What Makes a Great Drummer?
Every time we watch a master like Bill Bruford or Neil Peart play we find ourselves wondering "How the hell did he get so freaking good?" That's exactly the subject of this post. What makes a great drummer? Just like what makes a great anything, the answer is not black and white necessarily. However, nobody can argue that there must be elements which go into making one drummer head and shoulders above the rest. I think that it boils down to four potential areas and would like to know what you think.
- Great training
- Regular practice
- Incredible imagination
- Innate ability
There is no doubt that receiving top notch drum instruction from one or many dedicated teachers is a foundational element. A beginning student needs a teacher that loves what they do and can impart this enthusiasm on their young charges. Initially, it's got to be fun or the youngster won't enjoy what they are doing. How many promising musical careers have been quashed by an instructor who is rigid and insists on hard work above all else? True, to ultimately be successful a lot of hard work is necessary. However, if the beginning student sees lessons as a sentence instead of a reward they will avoid them at all costs.
Oddly enough, this is also true of adult students that are beginning to learn a musical instrument. They already have a long list of things they must do. They need more things they want to do. If musical lessons don't become that, they will be abandoned.
As the student progresses, it becomes much more important that their instructors are of a high technical level. This is why veteran drummers looking to constantly improve their skills will seek out popular drummers for lessons. The combination of a new perspective and the rush of learning from a legend is hard to pass up even if the lessons are expensive.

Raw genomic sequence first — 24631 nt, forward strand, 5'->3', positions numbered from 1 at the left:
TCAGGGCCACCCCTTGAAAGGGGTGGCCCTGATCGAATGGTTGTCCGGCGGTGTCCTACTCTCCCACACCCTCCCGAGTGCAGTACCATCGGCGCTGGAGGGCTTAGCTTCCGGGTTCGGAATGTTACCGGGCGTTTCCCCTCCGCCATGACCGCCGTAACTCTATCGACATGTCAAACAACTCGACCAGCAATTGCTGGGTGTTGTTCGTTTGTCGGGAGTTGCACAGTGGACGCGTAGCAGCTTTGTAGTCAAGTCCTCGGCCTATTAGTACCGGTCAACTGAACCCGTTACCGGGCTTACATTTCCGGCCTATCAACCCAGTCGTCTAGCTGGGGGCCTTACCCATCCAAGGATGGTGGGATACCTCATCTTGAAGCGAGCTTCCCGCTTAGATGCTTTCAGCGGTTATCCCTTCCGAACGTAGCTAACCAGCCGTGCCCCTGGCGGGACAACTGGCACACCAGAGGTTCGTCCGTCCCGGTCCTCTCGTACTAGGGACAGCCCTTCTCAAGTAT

Where do you feel great training fits into this equation?
This may seem to some to be a no-brainer and I agree to an extent. The reason I put this up here is because there are many drummers who can't stand to practice other than whatever their bands are currently playing. In other words, there are really two kinds of practice. Drills to build the rudiments and simply devoting regular time to work on your band's set list.
Which type of practice do you believe is more important in making a great drummer?
How many times have you been listening to music where the drummer was good but maybe not great. What really caught your ear was the unusual way they either felt or articulated a phrase. Maybe the choice of meter or the orchestration of their set elements into a phrase. It was just so cool but you couldn't put your finger on it. You come away wondering how they came up with that. Neil Peart is a perfect example of this. He spends a lot of time deciding exactly how he wants to use his set and it really shows in his final product.
Do you think if you took two drummers with the exact same ability and gave one of them better creative ability that they would stand out easily next to their counterpart?
Finally, do you think there are genetic factors that just make one drummer better than another? All other things being equal. Just like an IQ that makes one potentially a better scientist. Do you think this same innate ability exists for musical ability? It's the whole right brain, left brain thing I know but it bears examining. Is it possible that this one quality could be the reason some drummers seem to be great without the benefit of great training, regular practice or much imagination? Or could this innate ability be the thing that makes all the other elements produce a better drummer?
Where Do You Stand On This?
What makes a great drummer in your mind? Is it one thing? Many? What combination and degree of these elements?
Leave a comment below and let's talk about it. Also, if you've enjoyed this post please share it using the buttons below.
To your drumming success,